When Andy Pfefferkorn joined Dominion Valley Country Club in Haymarket, Va., as Fitness Director two years ago, the personal training element was virtually non-existent. He knew he had his work cut out for him, so he jumped in with a two-part plan: 1) meet the members and take each of them through a personalized workout to see the benefits, and 2) offer a complimentary workout during his first six months at the club.
“Right away we had a steady weekly flow of these sessions,” Pfefferkorn says. “Through my interactions with the members, I found there was a definite demand for professional training services.”
From a paltry two to three sessions per week, the Toll Golf property jumped to averaging 30 to 35 sessions a week, with 15% of the membership taking part in paid personal training services. Incentives such as rewarding long-term, consistent members with discounts and a complimentary session for client referrals keep members coming back.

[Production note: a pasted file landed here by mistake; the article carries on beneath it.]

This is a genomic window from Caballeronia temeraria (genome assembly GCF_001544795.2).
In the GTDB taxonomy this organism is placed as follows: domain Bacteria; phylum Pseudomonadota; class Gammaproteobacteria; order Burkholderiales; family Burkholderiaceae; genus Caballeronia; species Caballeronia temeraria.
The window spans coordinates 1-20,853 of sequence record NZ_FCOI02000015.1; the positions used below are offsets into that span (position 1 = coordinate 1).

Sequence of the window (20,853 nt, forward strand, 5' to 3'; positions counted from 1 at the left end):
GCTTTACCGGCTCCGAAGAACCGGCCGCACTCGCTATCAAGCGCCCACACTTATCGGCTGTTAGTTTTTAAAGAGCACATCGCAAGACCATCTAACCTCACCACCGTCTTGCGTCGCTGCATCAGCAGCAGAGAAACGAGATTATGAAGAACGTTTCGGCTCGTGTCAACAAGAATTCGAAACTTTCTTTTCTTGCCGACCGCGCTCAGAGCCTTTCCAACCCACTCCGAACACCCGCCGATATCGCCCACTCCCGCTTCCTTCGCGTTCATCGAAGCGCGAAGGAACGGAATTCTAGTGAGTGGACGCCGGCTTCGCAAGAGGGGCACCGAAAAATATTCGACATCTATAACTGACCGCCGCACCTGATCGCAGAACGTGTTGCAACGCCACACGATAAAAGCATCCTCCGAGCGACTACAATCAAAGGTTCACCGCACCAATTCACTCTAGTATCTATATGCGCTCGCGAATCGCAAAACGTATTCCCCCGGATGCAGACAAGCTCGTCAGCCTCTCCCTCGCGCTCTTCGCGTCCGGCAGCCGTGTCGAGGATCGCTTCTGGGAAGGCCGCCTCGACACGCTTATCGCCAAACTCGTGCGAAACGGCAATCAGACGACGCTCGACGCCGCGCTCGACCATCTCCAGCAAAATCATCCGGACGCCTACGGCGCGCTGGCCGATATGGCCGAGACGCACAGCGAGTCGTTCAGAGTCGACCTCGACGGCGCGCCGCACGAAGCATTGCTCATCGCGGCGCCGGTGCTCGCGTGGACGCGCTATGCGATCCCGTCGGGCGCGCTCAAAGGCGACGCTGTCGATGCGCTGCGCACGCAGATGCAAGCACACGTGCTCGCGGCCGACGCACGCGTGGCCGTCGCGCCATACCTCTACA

“In the fitness industry right now, ‘niche’ training is making a comeback,” Pfefferkorn says. “We are seeing more and more small personal training studios, Crossfit gyms and yoga centers. The one-on-one attention we give to our clients is seldom interrupted or disturbed, like it would be in those large fitness clubs. ”
Making sure members are held accountable for their own health progress is another advantage of working out in a community where everyone knows your name.
“We see our clients at the pool, over at the clubhouse, at special events, etc.,” Pfefferkorn says. “We have more ‘face time’ with our clients beyond their actual sessions each week, and that really helps from an accountability standpoint.